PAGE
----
20.00 USD /single lesson (60 min.)
Science / Math
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2 years high school geometry and trigonometry plus 4 years university engineering and 2 years graduate studies plus 38 years practisinf engineer from design thru analysis and details for contruction .
Experience: 10 years
About meTopics in a Geometry Course The basics of describing our world from straight lines to triangles and ploygons. surface area and volume are also presented. see the subjects covered below to get a feeling of the intensity of this course. This si one of the basics one must master to study engineering and physics.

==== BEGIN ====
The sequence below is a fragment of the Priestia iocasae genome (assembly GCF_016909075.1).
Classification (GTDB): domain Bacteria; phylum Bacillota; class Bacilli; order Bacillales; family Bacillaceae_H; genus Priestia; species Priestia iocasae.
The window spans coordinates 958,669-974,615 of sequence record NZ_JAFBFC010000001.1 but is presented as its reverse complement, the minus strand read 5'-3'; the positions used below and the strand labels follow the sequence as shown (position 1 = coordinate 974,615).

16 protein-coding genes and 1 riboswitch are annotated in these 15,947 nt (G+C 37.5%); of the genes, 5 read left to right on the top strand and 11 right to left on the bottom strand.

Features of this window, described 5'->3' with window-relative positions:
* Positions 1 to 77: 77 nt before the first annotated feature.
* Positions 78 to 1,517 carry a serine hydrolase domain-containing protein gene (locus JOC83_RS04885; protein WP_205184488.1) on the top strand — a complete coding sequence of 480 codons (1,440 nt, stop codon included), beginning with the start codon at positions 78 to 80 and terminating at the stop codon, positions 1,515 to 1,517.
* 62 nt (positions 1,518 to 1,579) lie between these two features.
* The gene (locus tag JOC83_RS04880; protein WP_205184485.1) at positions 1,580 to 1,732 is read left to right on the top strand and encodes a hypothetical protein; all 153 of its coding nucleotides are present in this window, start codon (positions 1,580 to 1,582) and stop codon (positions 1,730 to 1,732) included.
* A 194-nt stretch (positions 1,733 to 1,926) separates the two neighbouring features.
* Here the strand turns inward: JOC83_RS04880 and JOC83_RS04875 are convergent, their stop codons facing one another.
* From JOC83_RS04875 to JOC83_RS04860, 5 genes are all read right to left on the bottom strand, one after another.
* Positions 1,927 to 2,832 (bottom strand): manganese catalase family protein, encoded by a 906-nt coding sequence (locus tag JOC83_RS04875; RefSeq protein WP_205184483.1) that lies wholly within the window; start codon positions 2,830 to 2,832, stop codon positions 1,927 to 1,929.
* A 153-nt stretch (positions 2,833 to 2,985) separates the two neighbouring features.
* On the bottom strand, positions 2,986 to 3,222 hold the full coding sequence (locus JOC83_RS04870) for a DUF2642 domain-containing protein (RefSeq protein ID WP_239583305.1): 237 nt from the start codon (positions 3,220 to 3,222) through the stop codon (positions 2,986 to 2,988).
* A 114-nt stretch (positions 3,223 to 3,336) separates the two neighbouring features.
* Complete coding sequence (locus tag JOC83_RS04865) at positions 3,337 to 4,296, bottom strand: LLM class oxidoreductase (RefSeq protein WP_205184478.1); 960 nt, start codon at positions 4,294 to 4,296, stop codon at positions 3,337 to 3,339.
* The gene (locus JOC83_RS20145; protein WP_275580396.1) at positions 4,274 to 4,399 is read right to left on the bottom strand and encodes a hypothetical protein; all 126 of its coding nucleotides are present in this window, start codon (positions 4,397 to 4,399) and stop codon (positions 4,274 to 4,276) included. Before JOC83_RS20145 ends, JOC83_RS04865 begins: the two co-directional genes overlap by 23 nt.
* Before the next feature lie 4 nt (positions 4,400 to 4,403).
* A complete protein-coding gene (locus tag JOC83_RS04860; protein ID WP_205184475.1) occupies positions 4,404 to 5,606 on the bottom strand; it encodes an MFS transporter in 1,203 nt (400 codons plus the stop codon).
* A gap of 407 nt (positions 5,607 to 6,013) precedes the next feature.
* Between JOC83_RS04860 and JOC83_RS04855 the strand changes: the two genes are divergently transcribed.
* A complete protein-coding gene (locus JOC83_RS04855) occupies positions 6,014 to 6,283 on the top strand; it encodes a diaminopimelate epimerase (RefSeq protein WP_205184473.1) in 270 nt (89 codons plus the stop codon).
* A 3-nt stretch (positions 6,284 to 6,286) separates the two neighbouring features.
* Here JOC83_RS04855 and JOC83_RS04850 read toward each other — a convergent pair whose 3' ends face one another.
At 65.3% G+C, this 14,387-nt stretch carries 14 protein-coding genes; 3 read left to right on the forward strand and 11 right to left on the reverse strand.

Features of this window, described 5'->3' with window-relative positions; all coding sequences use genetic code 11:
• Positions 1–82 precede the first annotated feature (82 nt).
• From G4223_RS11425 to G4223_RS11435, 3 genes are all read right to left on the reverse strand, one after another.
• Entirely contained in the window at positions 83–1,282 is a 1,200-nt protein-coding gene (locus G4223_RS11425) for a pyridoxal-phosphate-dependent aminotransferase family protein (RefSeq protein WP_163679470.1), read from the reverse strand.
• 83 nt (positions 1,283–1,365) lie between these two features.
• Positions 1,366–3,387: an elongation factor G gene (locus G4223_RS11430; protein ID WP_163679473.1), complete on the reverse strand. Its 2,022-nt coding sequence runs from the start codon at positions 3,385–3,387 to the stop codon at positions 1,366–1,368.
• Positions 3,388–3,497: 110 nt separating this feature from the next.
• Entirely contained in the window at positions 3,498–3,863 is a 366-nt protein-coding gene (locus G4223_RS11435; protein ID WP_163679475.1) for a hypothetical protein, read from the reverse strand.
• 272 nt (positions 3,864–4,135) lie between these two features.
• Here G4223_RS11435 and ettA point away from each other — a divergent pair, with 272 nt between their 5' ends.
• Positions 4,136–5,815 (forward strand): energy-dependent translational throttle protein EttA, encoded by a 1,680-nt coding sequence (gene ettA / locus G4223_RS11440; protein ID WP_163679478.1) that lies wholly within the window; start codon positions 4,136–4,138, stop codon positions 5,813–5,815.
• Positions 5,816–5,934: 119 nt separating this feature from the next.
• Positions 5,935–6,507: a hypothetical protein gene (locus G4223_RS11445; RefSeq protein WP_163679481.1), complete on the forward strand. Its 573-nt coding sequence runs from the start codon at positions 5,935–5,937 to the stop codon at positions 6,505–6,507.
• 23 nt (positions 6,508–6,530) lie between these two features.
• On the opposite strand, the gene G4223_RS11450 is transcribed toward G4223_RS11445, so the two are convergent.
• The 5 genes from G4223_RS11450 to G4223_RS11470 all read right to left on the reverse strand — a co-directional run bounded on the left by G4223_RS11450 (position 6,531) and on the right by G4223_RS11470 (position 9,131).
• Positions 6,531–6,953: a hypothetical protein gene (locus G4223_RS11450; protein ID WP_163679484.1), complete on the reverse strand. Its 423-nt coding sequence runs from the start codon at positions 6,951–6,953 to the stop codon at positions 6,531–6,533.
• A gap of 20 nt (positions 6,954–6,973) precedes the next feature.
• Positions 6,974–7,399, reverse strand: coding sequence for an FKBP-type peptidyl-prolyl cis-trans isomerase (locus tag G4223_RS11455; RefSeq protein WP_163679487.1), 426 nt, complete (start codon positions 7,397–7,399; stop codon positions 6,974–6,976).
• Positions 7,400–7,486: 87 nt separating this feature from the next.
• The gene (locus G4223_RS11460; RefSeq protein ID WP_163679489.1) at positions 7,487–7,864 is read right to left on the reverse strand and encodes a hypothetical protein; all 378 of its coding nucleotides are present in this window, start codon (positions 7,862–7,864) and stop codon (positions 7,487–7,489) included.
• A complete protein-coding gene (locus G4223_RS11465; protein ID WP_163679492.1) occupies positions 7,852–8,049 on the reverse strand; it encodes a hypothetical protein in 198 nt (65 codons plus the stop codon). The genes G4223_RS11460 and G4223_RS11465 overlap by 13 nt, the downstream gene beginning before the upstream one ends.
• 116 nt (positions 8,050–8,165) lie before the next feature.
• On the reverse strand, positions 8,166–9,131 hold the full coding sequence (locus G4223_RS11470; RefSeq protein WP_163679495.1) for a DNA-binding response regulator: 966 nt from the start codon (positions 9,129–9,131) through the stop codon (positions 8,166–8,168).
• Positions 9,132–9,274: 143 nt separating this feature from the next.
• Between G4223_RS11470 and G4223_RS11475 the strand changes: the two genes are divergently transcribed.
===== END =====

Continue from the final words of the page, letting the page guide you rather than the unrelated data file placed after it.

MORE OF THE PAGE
General Congruent (1) A property of two geometric figures if one can be transformed into the other via a distance preserving map. (2) A property of two integers whose difference is divisible by a given modulus. Geometry The branch of mathematics that studies figures, objects, and their relationships to each other. This contrasts with algebra, which studies numerical quantities and attempts to solve equations. Similar A property of two figures whose corresponding angles are all equal and whose distances are all increased by the same ratio. High-Dimensional Solids High-Dimensional Solid: A generalization of a solid such as a cube or a sphere to more than three dimensions. Hypercube: The generalization of a cube to more than three dimensions. Hyperplane: The generalization of a plane to more than two dimensions. Hypersphere: The generalization of a sphere to more than three dimensions. Polytope: A generalization of a polyhedron to more than three dimensions. Plane Geometry Acute Angle: An angle that measures less than 90 degrees. Altitude: A line segment from a vertex of a triangle which meets the opposite side at a right angle. Angle: The amount of rotation about the point of intersection of two lines or line segments that is required to bring one into correspondence with the other. Area: The amount of material that would be needed to "cover" a surface completely. Circle: The set of points in a plane that are equidistant from a given center point. Circumference: The perimeter of a circle. Collinear: Three or more points are said to be collinear if they lie on the same straight line. Complementary Angles: A pair of angles whose measures add up to 90 degrees. Diameter: (1) The maximum distance between two opposite points on a circle. (2) The maximum distance between two antipodal points on a sphere. Geometric Construction: A construction of a geometric figure using only straightedge and compass. Such constructions were studied by the ancient Greeks. Golden Ratio: Generally represented as φ. Given a rectangle having sides in the ratio 1:φ, partitioning the original rectangle into a square and new rectangle results in the new rectangle having sides with the ratio 1:φ. φ is approximately equal to 1.618. Golden Rectangle: A rectangle in which the ratio of the sides is equal to the golden ratio. Such rectangles have many visual properties and are widely used in art and architecture. Hypotenuse: The longest side of a right triangle (i.e., the side opposite the right angle). Midpoint: The point on a line segment that divides it into two segments of equal length. Obtuse Angle: An angle that measures greater than 90 degrees and less than 180 degrees. Parallel: In two-dimensional Euclidean space, two lines that do not intersect. In three-dimensional Euclidean space, parallel lines not only fail to intersect, but also maintain a constant separation between points closest to each other on the two lines. Perimeter: The length around the boundary of a closed two-dimensional region. The perimeter of a circle is called its circumference. Perpendicular: Two lines, vectors, planes, etc. that intersect at a right angle. Pi: The ratio of the circumference of a circle to its diameter. It is equal to 3.14159.... Plane Geometry: The portion of geometry dealing with figures in a plane, as opposed to solid geometry. Point: A zero-dimensional mathematical object that can be specified in n-dimensional space using n coordinates. Radius: The distance from the center of a circle to its perimeter, or from the center of a sphere to its surface. The radius is equal to half the diameter. Supplementary Angles: For a given angle, the angle that when added to it totals 180 degrees. Triangle Inequality: The sum of the lengths of any two sides of a triangle must be greater than the length of the third side. Polygons Equilateral Triangle: A triangle in which all three sides are of equal length. In such a triangle, the angles are all equal as well. Isosceles Triangle: A triangle with (at least) two sides of equal length, and therefore also with (at least) two equal angles. Parallelogram: A quadrilateral with opposite sides parallel and therefore opposite angles equal. Polygon: A two-dimensional figure that consists of a collection of line segments, joined at their ends. Quadrilateral: A four-sided polygon. Rectangle: A quadrilateral with opposite sides of equal lengths, and with four right angles. Regular Polygon: A polygon in which the sides are all the same length and the angles all have the same measure. Right Triangle: A triangle that has a right angle. The Pythagorean Theorem is a relationship among the sides of a right triangle. Square: A polygon with four sides of equal length and at right angles to each other. Trapezoid: A quadrilateral with two sides parallel. Triangle: A three-sided (and three-angled) polygon. Solid Geometry Cone: A pyramid with a circular cross section. Convex Hull: For a set of points S, the intersection of all convex sets containing S. Cross Section: The plane figure obtained by a solid's intersection with a plane. Cube: A Platonic solid consisting of six equal square faces that meet each other at right angles. It has 8 vertices and 12 edges. Cylinder: A solid of circular cross section in which the centers of the circles all lie on a single line. Dodecahedron: A Platonic solid consisting of 12 pentagonal faces, 30 edges, and 20 vertices. Icosahedron: (1) A 20-sided polyhedron. (2) The Platonic solid consisting of 20 equilateral triangles. Octahedron: A Platonic solid consisting of eight triangular faces, eight edges, and six vertices. Platonic Solid: A convex solid composed of identical regular polygons. There are exactly five Platonic solids. Polyhedron: A three-dimensional solid that consists of a collection of polygons, joined at their edges. Prism: A polyhedron with two congruent polygonal faces and with all remaining faces parallelograms. Pyramid: A polyhedron with one face (known as the "base") a polygon and all the other faces' triangles meeting at a common polygon vertex (known as the "apex"). Solid Geometry: That portion of geometry dealing with solids, as opposed to plane geometry. Sphere: The set of all points in three-dimensional space that are located at a fixed distance from a given point. Surface: A two-dimensional piece of three-dimensional space. Surface Area: The area of a surface that lies in three-dimensional space, or the total area of all surfaces that bound a solid. Tetrahedron: A Platonic solid consisting of four equilateral triangles. Volume: The amount of space occupied by a closed three-dimensional object.